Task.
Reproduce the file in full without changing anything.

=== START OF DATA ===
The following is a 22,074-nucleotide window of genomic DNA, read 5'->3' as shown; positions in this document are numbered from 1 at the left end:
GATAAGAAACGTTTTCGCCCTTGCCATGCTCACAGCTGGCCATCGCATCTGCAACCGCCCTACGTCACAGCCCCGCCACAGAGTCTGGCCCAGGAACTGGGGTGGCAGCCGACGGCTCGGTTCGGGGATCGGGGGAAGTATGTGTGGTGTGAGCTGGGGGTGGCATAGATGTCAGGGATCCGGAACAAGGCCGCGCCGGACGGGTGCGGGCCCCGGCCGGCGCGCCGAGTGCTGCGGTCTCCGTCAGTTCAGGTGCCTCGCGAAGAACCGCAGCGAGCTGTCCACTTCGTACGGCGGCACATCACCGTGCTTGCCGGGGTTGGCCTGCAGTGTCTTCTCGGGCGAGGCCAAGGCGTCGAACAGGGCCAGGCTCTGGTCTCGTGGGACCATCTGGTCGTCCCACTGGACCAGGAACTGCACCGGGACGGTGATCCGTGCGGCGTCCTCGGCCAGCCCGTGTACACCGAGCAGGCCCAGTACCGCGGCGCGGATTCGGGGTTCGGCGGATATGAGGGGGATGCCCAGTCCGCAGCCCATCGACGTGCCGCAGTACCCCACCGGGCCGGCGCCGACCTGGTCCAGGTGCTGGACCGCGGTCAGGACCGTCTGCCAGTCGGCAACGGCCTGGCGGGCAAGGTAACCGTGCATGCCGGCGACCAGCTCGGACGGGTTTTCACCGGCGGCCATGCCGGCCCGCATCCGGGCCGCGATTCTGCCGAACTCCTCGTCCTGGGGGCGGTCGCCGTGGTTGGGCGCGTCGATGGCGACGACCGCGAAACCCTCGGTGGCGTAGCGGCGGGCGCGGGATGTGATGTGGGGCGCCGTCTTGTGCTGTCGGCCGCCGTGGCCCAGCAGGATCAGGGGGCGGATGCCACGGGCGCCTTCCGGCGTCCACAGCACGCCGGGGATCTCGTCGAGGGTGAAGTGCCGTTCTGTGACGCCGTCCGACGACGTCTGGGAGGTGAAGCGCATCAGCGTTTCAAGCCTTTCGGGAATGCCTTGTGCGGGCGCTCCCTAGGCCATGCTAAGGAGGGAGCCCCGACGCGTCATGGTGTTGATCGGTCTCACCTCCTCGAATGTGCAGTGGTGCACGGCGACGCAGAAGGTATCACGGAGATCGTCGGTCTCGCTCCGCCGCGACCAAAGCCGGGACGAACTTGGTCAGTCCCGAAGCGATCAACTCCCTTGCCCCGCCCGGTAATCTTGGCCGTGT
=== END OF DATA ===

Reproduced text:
The following is a 22,074-nucleotide window of genomic DNA, read 5'->3' as shown; positions in this document are numbered from 1 at the left end:
GATAAGAAACGTTTTCGCCCTTGCCATGCTCACAGCTGGCCATCGCATCTGCAACCGCCCTACGTCACAGCCCCGCCACAGAGTCTGGCCCAGGAACTGGGGTGGCAGCCGACGGCTCGGTTCGGGGATCGGGGGAAGTATGTGTGGTGTGAGCTGGGGGTGGCATAGATGTCAGGGATCCGGAACAAGGCCGCGCCGGACGGGTGCGGGCCCCGGCCGGCGCGCCGAGTGCTGCGGTCTCCGTCAGTTCAGGTGCCTCGCGAAGAACCGCAGCGAGCTGTCCACTTCGTACGGCGGCACATCACCGTGCTTGCCGGGGTTGGCCTGCAGTGTCTTCTCGGGCGAGGCCAAGGCGTCGAACAGGGCCAGGCTCTGGTCTCGTGGGACCATCTGGTCGTCCCACTGGACCAGGAACTGCACCGGGACGGTGATCCGTGCGGCGTCCTCGGCCAGCCCGTGTACACCGAGCAGGCCCAGTACCGCGGCGCGGATTCGGGGTTCGGCGGATATGAGGGGGATGCCCAGTCCGCAGCCCATCGACGTGCCGCAGTACCCCACCGGGCCGGCGCCGACCTGGTCCAGGTGCTGGACCGCGGTCAGGACCGTCTGCCAGTCGGCAACGGCCTGGCGGGCAAGGTAACCGTGCATGCCGGCGACCAGCTCGGACGGGTTTTCACCGGCGGCCATGCCGGCCCGCATCCGGGCCGCGATTCTGCCGAACTCCTCGTCCTGGGGGCGGTCGCCGTGGTTGGGCGCGTCGATGGCGACGACCGCGAAACCCTCGGTGGCGTAGCGGCGGGCGCGGGATGTGATGTGGGGCGCCGTCTTGTGCTGTCGGCCGCCGTGGCCCAGCAGGATCAGGGGGCGGATGCCACGGGCGCCTTCCGGCGTCCACAGCACGCCGGGGATCTCGTCGAGGGTGAAGTGCCGTTCTGTGACGCCGTCCGACGACGTCTGGGAGGTGAAGCGCATCAGCGTTTCAAGCCTTTCGGGAATGCCTTGTGCGGGCGCTCCCTAGGCCATGCTAAGGAGGGAGCCCCGACGCGTCATGGTGTTGATCGGTCTCACCTCCTCGAATGTGCAGTGGTGCACGGCGACGCAGAAGGTATCACGGAGATCGTCGGTCTCGCTCCGCCGCGACCAAAGCCGGGACGAACTTGGTCAGTCCCGAAGCGATCAACTCCCTTGCCCCGCCCGGTAATCTTGGCCGTGT